Vol. IV, Bulletin No.12.                                                                   June 25, 1999 

The Public's Right to Know About the WTO

Imagine walking into a dark theater in the middle of a movie you want to see. Then imagine your frustration when you find that the movie is in a foreign language you don't understand, with tiny subtitles you can't read.

That suggests how it can feel if you try to follow a drama now taking place in preparations for a historic meeting of the World Trade Organization, WTO for short. The climax to this drama will occur at the WTO's ministerial conference in Seattle, Washington, November 29 to December 4, but the agenda for it is being determined at the WTO's headquarters in Geneva, Switzerland. The information available about the issues being discussed there is meager, and often jargon heavy. That's unfortunate because:

Clinton Seeks a 'More Transparent, Accessible, and Responsive' WTO

The WTO is making some effort to inform the public. Check its voluminous Website at http://www.wto.org. But you'll find precious little about the likely scenario for the Seattle conference. There is a three-paragraph press release on it.  Our May 7 Bulletin had a short quote from it. Here's more:

President Clinton has called for a new, accelerated negotiating Round to include three different dimensions: global negotiations to open markets in goods, services, and agriculture; a dynamic agenda that delivers results on an on-going basis; and institutional reform to make the WTO more transparent, accessible, and responsive to citizens.
Governments are seldom open about the issues that they're debating among themselves (and, remember, the WTO is an inter-governmental organization). For those kinds of insights, you have to search outside governmental and inter-governmental ranks.

The International Confederation of Free Trade Unions (ICFTU), which represents unions in 143 countries in the developed and developing world, has just issued a statement on the issues that ought to concern the world's policymakers at Seattle.  ICFTU affiliates are delivering the statement, titled "A New Strategy for Trade and Development,"  to governments throughout the world. Although it covers some technical points, the statement does so mostly in non-technical language.

You can find it at http://www.icftu.org/english/els/escl99wtostatseattle.html.

A Union Voice for Abolishing the WTO

Is it possible to reform the World Trade Organization?  The ICFTU and many non-governmental organizations think it is. Other critics think the WTO is beyond hope and should be dismantled.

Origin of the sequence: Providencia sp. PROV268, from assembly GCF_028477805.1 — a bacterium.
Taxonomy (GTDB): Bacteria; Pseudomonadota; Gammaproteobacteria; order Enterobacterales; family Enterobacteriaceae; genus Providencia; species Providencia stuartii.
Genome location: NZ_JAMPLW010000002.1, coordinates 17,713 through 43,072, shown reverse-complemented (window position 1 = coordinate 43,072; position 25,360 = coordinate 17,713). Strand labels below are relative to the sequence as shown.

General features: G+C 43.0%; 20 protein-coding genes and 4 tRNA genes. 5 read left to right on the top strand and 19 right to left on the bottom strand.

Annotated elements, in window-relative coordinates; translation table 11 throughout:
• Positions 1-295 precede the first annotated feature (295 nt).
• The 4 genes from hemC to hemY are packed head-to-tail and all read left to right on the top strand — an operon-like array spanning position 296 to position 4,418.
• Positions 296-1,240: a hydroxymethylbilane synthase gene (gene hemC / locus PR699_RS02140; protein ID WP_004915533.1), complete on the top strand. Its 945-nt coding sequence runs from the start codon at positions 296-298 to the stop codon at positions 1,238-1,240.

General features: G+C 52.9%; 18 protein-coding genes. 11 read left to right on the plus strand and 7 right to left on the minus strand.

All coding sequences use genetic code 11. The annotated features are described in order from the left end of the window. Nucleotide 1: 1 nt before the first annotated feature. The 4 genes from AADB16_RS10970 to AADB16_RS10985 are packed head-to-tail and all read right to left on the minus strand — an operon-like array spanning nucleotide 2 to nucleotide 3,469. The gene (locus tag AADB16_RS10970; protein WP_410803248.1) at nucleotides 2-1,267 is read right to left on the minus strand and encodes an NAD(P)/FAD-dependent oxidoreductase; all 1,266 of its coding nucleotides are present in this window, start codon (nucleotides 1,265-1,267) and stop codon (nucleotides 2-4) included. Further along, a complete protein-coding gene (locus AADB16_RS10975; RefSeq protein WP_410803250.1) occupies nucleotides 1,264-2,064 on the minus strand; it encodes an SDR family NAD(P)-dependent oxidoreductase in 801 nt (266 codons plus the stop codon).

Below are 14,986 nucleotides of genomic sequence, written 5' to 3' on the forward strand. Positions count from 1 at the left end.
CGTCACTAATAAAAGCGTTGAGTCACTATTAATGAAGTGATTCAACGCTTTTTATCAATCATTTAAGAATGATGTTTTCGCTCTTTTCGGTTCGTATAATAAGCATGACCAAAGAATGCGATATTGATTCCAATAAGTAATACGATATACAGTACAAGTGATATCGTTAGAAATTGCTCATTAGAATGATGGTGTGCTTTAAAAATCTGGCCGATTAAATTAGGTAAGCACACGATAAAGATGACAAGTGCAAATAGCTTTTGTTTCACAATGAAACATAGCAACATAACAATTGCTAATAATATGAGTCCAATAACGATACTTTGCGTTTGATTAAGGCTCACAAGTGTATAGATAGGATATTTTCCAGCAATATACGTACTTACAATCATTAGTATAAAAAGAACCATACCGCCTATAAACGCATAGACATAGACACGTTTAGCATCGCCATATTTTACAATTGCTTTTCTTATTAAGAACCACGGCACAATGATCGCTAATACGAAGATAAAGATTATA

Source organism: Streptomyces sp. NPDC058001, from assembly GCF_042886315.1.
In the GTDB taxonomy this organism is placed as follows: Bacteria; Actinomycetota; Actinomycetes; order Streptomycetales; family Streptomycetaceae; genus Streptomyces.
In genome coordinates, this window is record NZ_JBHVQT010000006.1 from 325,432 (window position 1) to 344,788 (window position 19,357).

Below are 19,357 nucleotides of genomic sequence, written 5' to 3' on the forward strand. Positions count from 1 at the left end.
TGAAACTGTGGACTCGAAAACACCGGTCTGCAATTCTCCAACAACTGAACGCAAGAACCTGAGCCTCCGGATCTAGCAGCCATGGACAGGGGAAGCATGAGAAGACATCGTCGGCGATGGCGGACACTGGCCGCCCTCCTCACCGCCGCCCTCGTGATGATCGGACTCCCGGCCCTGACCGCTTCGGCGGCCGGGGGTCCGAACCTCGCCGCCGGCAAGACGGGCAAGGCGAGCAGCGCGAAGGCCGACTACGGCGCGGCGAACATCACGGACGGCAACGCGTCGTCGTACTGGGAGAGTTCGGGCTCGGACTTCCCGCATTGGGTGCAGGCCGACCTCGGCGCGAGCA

A strong voice for dismantlement got a hearing at a workshop on globalization and free trade held June 12 in Hong Kong under the sponsorship of Greenpeace China and the Hong Kong Christian Industrial Committee. Gerard Greenfield, education program organizer for the Asia-Pacific region of the International Union of Food and Agricultural Workers, presented a paper on "The WTO, the World Food System, and the Politics of Harmonized Destruction." In it he charged, among other things, that:

For these and many other reasons, Greenfield endorses "the mass movements worldwide calling for the abolition of the WTO." He develops his case at great length on the Web at http://www.labournet.org/discuss/global/wto.html. Whatever the merit of his conclusion, the problems he discusses deserve to be read, pondered, and (many of them) corrected.

How to Jump-Start Worker Rights in the WTO

International trade and investment agreements, as developed over the past 50 years, protect the global rights of capital but ignore the rights of labor. U.S. administrations, pushed by Congress, have made periodic efforts to end that discrimination, but have failed.

Why? Because, says Jerome Levinson of the Washington College of Law, the worker rights rhetoric of negotiators from the U.S. executive branch is not taken seriously by negotiators from other countries.

Support for international worker rights has strong support in Congress and in the laws Congress has passed, Levinson writes in a new report, but "the American negotiators of these agreements have not been willing to give worker rights as high a priority as they do the protection of investors."  Hence, "sensing that reluctance, domestic and foreign opponents of worker rights have been able to muster majorities against them in multilateral negotiations."